I've been thinking a lot lately about how 2020 has been a year of change and growth. For most people, the challenge to adjust creates stress and worry. As time passes by, we may have a sense that there's not enough time to do everything we need and want to (which can add to stress and feeling discontented). How can we avoid these time pressures and feel satisfied with the moments we live? For this reason, I want to offer 3 ways to continue building hardiness and resilience (in other words, the ability to remain calm in the face of crisis and recover quickly) so that stress levels stay manageable and not overwhelming. This important conversation also applies to the anxiety and worry we may feel with the holiday season/end of year, ongoing pandemic & prolonged stay at home/distancing recommendations, and presidential election.
Social comparisons can lead to strong anxious feelings, low self-esteem, and hesitation to take risks or engage in personal growth. At the same time, social comparisons can help us determine what is normal or healthy and help us to improve our performance and behaviors appropriately. When does comparing ourselves to others become harmful and unhealthy? How can we stop comparing ourselves in unhelpful ways?
Lifestyle Medicine Week: Day 2, Workplace Wellness
How common are mental health conditions and high stress levels in the workplace? Eighteen percent (18%) of the adult population reported a mental illness in 2016; 71% of adults reported at least one symptom of stress. Pre-COVID statistics from the CDC report that 63% of Americans are part of the US workforce. Mental health concerns in the workplace can result in absenteeism, negative impact on productivity and profits, increased costs to deal with the issue, and adverse effects on employee morale. A 1995 study noted that some types of jobs, such as secretaries, teachers, managers, and healthcare workers, can have higher levels of stress than others. It would be advantageous to plan strategies to take care of yourself and your staff in the workplace and also identify ways to address, prevent, and minimize stressors and other risk factors for mental health conditions.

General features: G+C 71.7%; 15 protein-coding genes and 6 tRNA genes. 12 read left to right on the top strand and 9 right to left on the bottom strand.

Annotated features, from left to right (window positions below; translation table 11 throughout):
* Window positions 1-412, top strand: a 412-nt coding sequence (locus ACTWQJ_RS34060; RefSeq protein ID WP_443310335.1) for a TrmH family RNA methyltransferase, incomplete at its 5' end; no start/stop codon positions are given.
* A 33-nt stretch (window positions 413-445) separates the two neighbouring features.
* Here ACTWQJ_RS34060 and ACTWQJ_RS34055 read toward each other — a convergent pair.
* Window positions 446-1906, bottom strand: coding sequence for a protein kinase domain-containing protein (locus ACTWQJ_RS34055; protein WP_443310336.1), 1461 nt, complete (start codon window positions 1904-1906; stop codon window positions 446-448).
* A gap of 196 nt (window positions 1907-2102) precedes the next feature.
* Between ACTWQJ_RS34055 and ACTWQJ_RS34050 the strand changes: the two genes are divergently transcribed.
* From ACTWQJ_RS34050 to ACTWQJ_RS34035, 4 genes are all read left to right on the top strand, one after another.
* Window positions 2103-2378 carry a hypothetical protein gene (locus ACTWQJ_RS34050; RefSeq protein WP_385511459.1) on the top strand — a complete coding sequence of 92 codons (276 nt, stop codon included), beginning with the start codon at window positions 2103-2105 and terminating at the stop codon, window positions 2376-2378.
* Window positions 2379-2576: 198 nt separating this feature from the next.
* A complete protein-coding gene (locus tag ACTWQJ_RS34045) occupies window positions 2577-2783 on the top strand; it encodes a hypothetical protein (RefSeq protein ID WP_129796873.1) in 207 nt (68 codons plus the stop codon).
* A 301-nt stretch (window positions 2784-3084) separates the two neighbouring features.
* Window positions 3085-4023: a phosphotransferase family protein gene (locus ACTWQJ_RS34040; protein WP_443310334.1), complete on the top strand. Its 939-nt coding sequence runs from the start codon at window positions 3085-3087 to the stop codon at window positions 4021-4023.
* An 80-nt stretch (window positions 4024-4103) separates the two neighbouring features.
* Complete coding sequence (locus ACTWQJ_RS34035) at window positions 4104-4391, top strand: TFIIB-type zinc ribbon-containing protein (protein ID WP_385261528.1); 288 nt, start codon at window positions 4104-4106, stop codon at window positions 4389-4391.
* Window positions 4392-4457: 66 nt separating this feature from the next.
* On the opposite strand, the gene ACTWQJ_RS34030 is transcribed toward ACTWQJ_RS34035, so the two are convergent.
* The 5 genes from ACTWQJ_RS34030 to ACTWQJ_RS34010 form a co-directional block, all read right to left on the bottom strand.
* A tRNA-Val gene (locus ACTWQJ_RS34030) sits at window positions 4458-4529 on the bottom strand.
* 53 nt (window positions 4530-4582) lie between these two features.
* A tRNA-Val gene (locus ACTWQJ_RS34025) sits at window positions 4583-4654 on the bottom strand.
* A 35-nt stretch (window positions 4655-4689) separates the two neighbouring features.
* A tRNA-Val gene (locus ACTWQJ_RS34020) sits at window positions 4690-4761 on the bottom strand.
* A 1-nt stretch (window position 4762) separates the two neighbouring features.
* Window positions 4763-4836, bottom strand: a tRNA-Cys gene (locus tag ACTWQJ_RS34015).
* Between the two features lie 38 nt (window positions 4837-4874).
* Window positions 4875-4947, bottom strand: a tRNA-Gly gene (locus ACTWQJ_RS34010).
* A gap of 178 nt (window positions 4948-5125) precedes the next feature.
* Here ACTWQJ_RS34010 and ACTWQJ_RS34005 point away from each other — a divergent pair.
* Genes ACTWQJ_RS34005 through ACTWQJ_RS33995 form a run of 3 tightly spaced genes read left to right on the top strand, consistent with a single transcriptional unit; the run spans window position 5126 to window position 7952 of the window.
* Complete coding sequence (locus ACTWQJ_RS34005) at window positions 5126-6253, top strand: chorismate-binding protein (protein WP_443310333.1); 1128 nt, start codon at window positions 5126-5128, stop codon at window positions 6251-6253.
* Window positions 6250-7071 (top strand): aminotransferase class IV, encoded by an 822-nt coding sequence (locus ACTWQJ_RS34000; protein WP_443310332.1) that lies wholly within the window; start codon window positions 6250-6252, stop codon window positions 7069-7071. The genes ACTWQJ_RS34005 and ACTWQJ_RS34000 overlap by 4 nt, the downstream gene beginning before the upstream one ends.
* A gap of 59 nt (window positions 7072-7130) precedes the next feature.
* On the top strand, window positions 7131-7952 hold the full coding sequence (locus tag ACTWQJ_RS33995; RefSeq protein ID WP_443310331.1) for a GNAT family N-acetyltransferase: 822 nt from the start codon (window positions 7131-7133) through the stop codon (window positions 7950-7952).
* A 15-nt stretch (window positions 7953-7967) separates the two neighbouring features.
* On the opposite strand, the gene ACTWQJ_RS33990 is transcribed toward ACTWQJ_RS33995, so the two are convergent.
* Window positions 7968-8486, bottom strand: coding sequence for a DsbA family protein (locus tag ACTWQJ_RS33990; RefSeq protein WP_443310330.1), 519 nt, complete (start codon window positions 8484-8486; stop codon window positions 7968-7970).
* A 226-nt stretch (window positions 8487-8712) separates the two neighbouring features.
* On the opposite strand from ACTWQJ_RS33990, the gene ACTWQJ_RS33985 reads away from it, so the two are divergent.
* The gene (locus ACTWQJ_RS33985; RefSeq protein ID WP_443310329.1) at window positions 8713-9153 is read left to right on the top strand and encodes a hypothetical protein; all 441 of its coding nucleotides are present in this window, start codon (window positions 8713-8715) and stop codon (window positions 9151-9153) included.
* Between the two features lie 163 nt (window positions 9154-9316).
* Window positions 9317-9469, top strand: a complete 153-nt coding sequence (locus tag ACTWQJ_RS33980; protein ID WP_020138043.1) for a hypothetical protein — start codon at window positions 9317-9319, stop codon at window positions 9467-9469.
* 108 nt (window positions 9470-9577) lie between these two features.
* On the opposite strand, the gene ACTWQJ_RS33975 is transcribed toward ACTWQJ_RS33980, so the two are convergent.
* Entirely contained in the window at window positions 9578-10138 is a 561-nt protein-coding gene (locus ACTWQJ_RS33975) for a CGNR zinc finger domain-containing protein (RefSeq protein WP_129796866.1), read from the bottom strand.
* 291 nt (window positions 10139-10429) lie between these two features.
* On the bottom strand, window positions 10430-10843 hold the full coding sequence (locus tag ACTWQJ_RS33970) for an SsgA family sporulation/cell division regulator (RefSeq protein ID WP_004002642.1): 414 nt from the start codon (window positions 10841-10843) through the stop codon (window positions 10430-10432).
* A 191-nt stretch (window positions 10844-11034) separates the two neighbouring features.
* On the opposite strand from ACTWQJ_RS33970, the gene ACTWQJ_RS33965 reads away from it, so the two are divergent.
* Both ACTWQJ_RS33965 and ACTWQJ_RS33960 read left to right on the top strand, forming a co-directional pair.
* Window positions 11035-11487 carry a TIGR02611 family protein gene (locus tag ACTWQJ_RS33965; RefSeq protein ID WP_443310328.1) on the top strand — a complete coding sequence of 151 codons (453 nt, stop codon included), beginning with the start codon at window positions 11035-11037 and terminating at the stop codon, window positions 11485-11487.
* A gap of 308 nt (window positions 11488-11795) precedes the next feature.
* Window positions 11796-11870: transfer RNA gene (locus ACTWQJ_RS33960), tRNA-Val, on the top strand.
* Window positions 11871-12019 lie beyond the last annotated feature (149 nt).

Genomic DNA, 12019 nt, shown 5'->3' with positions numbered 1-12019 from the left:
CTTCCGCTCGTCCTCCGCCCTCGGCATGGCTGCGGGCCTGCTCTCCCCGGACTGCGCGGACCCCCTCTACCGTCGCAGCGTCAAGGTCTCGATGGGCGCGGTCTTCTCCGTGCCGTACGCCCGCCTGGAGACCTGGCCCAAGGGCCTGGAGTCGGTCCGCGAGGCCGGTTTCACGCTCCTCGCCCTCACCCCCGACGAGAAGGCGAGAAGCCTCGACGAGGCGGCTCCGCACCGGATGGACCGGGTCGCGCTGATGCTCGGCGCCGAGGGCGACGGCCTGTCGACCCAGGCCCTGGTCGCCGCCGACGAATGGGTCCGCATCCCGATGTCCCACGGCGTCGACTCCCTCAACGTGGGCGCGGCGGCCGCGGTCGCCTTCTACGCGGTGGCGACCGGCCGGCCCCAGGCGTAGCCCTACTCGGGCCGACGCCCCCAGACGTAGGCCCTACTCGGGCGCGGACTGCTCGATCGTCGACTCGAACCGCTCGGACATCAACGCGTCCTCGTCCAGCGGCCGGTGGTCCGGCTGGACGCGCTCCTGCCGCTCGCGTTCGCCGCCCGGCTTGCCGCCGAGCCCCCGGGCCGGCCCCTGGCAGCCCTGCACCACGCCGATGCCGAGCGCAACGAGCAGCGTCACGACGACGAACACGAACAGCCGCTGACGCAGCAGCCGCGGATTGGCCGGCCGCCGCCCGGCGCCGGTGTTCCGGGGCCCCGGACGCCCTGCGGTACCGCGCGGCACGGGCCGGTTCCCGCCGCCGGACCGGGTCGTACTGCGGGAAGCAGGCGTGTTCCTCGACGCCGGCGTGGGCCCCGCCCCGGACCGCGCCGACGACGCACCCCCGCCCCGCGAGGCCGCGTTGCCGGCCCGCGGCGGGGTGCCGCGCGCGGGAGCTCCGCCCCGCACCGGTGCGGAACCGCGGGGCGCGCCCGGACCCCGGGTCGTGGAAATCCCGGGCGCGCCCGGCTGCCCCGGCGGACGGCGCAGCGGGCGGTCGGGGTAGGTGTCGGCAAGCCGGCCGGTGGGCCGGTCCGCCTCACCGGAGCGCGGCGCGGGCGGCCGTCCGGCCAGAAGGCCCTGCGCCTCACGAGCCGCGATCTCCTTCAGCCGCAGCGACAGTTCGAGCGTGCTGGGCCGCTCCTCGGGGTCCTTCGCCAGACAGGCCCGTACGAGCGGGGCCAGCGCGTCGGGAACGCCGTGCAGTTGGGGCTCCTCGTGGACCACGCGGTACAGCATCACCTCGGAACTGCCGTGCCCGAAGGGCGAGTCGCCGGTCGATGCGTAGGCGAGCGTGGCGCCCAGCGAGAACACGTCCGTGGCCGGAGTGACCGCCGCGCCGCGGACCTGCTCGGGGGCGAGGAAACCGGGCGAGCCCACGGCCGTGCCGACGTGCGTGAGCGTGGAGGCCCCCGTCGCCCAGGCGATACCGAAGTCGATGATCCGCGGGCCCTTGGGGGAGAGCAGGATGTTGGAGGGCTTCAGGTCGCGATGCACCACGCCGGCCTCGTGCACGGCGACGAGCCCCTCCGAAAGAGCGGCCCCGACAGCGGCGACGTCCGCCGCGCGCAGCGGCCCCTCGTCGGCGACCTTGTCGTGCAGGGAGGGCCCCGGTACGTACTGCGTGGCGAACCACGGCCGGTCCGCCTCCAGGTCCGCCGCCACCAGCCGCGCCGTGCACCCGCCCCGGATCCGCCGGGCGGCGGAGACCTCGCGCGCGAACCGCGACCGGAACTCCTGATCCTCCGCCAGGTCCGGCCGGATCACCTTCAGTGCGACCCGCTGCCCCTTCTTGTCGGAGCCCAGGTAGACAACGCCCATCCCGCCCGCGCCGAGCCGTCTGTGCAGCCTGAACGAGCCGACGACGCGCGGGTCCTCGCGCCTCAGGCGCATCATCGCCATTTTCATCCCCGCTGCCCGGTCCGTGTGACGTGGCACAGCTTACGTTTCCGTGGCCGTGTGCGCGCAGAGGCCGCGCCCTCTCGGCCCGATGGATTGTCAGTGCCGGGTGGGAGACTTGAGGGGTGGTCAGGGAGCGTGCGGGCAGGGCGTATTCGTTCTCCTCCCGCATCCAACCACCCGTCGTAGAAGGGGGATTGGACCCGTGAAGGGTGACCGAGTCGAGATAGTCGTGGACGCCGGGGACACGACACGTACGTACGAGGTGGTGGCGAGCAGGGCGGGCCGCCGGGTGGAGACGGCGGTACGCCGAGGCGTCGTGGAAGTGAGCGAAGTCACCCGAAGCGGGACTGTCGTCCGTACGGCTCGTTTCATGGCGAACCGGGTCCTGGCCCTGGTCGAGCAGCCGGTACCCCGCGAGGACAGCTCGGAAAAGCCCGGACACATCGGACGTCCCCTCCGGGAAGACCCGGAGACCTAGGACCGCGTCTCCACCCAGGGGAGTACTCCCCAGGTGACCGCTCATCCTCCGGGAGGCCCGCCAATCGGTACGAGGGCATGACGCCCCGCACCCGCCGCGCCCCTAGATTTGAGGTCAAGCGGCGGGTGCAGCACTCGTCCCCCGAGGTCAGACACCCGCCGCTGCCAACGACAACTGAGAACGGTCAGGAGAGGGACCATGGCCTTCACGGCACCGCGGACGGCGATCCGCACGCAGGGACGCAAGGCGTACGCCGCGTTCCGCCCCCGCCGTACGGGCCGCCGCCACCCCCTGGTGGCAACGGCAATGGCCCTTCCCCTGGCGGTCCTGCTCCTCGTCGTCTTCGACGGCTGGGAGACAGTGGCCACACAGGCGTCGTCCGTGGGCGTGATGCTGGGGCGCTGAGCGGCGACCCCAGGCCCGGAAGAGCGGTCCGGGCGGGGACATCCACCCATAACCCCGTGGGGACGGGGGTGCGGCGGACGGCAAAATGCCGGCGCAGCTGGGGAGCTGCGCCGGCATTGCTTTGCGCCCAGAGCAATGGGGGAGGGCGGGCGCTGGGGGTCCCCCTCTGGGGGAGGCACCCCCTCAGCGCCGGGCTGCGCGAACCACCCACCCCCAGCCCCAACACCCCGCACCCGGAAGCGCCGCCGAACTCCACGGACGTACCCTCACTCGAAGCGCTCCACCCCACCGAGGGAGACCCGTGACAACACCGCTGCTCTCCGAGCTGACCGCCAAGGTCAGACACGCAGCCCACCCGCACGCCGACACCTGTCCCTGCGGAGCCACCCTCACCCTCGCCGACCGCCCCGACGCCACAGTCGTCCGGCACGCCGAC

(Video transcript follows) There are many benefits to having a positive outlook and not dwelling on negativity. But how do you stay “positive” when feeling hurt, upset, or worried? As in the photo gallery above, these people may experience uncertainties, but respond with courage, joy, and hope. Here are some ideas to support a positive thought process:
I remember accidentally hitting myself in the mouth with a medicine ball while at the gym- I was so in “the zone,” I didn’t stop to think that it would bounce when I slammed it down. My first reaction was to look around to see if anyone noticed ! Then I grabbed my workout towel, pressed it to my mouth to hide the blood and walked briskly to the bathroom.